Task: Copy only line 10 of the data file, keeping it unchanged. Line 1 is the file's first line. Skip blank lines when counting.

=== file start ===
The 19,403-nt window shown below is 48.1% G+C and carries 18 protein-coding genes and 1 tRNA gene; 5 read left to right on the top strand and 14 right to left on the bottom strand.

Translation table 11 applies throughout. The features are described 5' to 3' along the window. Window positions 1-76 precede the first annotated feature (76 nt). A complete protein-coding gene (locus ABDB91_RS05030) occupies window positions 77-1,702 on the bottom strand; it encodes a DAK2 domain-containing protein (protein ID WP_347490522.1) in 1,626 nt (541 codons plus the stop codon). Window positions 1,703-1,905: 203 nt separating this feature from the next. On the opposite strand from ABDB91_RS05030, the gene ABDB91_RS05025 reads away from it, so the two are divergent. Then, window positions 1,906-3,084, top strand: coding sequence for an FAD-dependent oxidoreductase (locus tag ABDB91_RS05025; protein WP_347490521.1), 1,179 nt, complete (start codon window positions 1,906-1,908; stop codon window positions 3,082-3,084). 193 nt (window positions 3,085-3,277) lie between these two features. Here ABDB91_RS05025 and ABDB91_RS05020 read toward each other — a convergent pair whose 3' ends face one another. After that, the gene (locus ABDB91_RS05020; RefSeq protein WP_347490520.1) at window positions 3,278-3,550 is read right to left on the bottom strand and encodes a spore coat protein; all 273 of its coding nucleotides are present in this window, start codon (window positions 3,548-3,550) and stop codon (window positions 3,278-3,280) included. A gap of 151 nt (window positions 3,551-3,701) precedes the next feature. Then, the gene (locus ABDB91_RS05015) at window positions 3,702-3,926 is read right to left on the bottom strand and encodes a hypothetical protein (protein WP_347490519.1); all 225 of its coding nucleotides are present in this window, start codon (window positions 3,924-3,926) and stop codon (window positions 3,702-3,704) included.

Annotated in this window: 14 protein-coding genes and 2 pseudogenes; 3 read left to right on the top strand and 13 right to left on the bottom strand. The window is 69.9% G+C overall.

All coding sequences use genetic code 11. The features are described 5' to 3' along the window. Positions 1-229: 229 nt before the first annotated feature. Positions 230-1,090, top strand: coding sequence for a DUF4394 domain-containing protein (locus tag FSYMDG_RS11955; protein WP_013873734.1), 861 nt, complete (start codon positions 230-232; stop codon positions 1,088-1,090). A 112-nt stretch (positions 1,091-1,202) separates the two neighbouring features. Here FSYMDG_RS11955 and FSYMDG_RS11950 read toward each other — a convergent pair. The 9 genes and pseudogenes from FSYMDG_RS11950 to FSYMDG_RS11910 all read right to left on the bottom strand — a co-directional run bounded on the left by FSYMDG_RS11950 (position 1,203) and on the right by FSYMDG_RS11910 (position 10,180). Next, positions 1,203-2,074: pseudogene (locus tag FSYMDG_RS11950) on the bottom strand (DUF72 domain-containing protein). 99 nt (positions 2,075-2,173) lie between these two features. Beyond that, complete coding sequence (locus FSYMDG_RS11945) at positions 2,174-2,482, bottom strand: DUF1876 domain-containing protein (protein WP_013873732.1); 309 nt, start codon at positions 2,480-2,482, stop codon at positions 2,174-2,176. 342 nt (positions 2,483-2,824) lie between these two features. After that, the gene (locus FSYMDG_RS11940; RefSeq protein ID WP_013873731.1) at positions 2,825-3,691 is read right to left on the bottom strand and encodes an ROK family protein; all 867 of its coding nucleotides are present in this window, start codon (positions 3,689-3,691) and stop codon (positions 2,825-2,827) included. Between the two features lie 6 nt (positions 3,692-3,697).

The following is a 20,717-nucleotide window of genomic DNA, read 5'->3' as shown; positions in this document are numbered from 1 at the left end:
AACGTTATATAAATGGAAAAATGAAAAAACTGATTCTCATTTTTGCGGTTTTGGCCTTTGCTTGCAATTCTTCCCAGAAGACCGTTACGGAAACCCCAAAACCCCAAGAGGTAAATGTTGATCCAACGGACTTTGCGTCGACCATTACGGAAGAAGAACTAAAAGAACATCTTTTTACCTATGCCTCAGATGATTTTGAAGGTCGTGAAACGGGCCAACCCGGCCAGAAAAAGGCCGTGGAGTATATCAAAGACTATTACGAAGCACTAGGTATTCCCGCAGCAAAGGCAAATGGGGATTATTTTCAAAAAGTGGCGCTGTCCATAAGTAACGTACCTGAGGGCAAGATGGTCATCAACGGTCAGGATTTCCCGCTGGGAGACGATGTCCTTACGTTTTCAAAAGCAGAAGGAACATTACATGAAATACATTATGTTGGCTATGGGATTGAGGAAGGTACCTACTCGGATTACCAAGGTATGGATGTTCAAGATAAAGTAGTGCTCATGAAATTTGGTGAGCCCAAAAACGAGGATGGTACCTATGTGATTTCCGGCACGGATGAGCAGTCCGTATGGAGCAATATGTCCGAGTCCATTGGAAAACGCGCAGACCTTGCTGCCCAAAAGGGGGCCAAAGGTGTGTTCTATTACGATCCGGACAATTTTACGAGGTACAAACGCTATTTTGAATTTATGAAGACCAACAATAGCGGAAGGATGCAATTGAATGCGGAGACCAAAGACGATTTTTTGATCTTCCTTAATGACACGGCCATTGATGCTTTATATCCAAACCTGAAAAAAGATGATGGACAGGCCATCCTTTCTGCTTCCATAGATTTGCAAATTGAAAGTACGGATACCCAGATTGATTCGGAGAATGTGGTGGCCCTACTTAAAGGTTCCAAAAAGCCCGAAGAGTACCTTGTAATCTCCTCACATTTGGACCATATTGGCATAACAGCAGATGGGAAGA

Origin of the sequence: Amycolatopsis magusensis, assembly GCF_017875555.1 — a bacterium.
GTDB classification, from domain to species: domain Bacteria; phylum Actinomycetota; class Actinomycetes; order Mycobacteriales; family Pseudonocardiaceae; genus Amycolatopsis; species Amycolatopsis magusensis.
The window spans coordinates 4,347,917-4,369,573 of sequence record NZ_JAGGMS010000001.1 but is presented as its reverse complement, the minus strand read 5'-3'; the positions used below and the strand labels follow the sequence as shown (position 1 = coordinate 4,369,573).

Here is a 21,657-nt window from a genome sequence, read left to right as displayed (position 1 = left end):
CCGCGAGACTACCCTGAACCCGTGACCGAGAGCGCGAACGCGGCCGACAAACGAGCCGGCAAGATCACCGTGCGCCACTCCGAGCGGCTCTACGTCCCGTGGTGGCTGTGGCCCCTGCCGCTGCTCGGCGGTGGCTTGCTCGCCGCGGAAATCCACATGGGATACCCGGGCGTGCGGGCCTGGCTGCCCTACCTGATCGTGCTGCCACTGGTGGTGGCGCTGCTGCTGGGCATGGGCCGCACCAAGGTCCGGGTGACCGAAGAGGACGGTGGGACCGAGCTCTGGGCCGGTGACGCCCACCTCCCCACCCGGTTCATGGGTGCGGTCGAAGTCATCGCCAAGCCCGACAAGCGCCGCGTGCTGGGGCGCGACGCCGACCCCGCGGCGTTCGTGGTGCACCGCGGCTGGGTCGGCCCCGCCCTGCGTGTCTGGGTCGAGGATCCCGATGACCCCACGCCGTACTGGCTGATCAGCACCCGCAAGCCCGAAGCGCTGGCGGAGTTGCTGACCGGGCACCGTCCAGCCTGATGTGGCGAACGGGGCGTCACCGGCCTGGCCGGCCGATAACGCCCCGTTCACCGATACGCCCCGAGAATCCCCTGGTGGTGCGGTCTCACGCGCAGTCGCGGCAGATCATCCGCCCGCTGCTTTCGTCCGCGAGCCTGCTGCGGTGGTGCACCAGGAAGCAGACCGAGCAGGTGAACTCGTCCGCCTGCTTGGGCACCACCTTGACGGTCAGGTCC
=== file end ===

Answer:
Here is a 21,657-nt window from a genome sequence, read left to right as displayed (position 1 = left end):